Preparing for the Vagina Monologues

Stephanie Hernandez performs a monologue titled, “The Flood,” during the Vagina Monologues in the Sun Room of the Memorial Union on Feb. 12.

Jacey Goetzman

At the dress rehearsal for the Vagina Monologues, an ice breaker was asked to shake off pre-performance jitters – “If your vagina could eat anything right now, what would it be?”

“Watermelon,” one performer answered. “Coffee,” another voiced. “Painkillers,” a person in the back of the line replied to a resounding sound of laughters and understanding “oh’s.”

It is now only days until the performance. Thursday, at 7:00, the crowd will be real.

The Vagina Monologues, written by Eve Ensler in 1996, were brought to Iowa State 15 years ago. While subject to criticism about inclusivity and stereotyping, the monologues continue to be one thing for both performers and directors alike – empowering.

For Alondra “Marie” Matos, a junior in meteorology, it is all about giving a voice to the women who may have not had one.

“This is their story, and you don’t know it, because they hide it behind a smile or a straight face,” Matos said. “For me, it was so empowering to be able to tell her story – and to make me feel like I was doing something. It was small, but at the same time, it was big.”

The measure of that impact, Matos said, comes into play with the crowd. For Matos, it is about opening their eyes that this is a real situation – something not to frown upon, but to talk about instead.

It is her second year performing in The Vagina Monologues. It is also Natasha Hill’s second time.

Hill, a sophomore in global resource systems, said that she was excited to audition for The Vagina Monologues because of the very word that describes the performance.

“I’ve never really been the most polite,” Hill said. “I’ve always been [unconcerned] with language. I’m very open about who I am, so something that’s called ‘The Vagina Monologues,’ I thought was just great. Because vaginas are great.”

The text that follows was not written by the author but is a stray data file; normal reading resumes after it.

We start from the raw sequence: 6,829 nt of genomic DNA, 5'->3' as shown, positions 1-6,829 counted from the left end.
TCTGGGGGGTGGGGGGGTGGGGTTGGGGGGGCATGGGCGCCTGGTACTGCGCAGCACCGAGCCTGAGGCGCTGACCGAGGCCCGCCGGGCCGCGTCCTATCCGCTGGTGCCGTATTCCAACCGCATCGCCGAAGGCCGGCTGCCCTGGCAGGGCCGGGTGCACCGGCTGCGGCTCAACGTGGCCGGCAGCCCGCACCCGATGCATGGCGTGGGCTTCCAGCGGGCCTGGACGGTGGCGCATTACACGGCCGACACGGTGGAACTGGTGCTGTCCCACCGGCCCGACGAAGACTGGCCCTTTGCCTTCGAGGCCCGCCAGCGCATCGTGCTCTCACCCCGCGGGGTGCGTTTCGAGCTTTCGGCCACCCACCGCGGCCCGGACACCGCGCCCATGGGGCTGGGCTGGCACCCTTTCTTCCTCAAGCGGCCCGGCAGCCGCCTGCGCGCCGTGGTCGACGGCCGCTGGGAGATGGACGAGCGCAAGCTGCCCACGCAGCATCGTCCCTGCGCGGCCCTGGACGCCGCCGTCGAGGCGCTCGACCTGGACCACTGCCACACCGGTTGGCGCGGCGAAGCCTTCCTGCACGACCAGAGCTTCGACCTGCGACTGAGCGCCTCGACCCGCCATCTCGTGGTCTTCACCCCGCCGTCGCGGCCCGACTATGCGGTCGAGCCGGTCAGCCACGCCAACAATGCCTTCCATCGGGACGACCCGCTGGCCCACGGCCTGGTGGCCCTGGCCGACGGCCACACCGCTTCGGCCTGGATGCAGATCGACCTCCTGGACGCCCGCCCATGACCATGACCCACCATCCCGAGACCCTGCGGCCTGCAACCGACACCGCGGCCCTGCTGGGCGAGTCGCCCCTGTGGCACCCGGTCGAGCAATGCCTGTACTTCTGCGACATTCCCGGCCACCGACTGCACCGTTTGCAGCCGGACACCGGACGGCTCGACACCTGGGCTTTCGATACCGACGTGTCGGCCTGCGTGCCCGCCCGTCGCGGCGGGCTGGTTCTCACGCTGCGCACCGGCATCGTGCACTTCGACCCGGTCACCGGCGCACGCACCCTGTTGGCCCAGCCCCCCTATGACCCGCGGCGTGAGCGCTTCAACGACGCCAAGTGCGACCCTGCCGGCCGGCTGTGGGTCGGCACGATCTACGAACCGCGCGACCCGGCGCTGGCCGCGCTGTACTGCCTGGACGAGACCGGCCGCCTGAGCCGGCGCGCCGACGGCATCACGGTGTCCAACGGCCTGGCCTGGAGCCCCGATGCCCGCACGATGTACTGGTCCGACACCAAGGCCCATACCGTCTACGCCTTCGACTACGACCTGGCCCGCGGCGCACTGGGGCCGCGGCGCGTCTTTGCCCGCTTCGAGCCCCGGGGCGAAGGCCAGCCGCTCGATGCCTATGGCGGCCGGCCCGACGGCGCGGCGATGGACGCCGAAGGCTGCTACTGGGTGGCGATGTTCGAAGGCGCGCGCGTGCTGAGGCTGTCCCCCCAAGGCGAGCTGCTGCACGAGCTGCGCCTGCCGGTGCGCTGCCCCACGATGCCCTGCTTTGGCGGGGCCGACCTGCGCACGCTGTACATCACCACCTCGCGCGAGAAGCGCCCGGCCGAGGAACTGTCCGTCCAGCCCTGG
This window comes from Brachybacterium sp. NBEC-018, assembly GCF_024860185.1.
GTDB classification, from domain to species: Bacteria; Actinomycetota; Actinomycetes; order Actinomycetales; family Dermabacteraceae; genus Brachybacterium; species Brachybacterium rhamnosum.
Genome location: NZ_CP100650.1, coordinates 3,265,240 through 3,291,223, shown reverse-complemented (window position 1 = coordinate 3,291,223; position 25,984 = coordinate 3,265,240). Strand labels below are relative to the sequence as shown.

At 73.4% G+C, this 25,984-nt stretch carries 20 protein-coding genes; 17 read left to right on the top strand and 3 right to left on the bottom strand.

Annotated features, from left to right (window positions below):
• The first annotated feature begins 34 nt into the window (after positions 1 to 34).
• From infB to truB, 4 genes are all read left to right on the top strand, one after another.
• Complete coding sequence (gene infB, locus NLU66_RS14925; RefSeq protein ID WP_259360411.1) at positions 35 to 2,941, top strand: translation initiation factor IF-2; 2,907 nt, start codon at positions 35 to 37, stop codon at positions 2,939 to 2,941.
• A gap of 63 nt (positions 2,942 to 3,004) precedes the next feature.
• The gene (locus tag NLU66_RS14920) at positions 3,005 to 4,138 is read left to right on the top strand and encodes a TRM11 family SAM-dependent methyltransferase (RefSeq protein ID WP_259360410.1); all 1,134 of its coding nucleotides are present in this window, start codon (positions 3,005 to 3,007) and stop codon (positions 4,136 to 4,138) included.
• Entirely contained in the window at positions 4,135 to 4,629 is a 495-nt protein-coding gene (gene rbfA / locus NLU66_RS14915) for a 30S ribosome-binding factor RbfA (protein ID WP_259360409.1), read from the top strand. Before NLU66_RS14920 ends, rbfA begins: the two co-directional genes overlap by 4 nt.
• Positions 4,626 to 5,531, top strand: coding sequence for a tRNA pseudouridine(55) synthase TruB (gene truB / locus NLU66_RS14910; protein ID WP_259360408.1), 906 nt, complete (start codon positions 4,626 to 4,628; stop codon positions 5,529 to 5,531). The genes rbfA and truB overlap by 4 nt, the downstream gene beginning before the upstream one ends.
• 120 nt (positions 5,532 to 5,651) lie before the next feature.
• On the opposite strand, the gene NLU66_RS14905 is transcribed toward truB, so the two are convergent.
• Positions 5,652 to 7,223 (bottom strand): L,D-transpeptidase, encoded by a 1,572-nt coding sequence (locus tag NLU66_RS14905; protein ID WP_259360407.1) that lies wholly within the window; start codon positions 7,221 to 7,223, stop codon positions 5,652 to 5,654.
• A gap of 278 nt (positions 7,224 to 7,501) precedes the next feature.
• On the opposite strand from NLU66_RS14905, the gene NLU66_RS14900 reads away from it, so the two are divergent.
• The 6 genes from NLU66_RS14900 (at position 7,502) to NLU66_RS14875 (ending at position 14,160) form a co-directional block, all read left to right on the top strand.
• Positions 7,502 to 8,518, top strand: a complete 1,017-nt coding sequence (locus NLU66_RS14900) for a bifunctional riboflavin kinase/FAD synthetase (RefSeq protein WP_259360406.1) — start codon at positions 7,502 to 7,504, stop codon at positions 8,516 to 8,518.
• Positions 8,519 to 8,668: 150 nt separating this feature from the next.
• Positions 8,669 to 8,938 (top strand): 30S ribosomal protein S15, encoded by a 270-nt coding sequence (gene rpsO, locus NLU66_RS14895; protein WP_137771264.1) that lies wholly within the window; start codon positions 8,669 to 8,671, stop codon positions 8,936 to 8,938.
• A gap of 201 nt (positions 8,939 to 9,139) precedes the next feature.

For Hill, the performances have been a talking point. Last year, she had her father and many of her guy friends come.

“It honestly took [my dad] a couple minutes – or, OK, a couple days actually – for everything to sink in,” Hill said. “What he had just heard… his daughter yelling ‘c***’ on stage… but I think after a couple days, he was really proud of me. And he was really excited [and supportive] that I was doing this.”

The performances come in any range of expression, from an elderly woman talking about how her vagina would come with a sign that said ‘keep out’ to another piece which reads, ‘[my vagina] needs to talk to you.'”

The Vagina Monologues’ common purpose is to do one thing: raise awareness of violence against women and funds for anti-violence groups within the community – ACCESS (Assault Care Center Extending Shelter and Support) specifically. 10% of the proceeds will go to V-Day, known as a “global activist movement to end violence against women and girls” according to the event’s website.

For Hill, the monologues go further.

“The Vagina Monologues, for me [… are] a great way to express myself as a woman and be proud of it,” Hill said.

It is now only days until the performance. Thursday, at 7:00, the crowd will be more than cast members. It will be people of the Iowa State campus. And while the cast has hopes for the performance, they also have hopes for the audience.

“I hope that [they] will feel empowered to be open to thinking about vaginas and vulvas and women’s experiences in a new light,” said Kate Gallagher, cast director of The Vagina Monologues.

For Hill, it is a celebration of sorts.

“Celebrate women and all the glory that they are,” Hill said.

The showings will be on Thursday, from 7:00-8:30pm and Friday, between 6:00-7:30 and 9:00-10:30pm.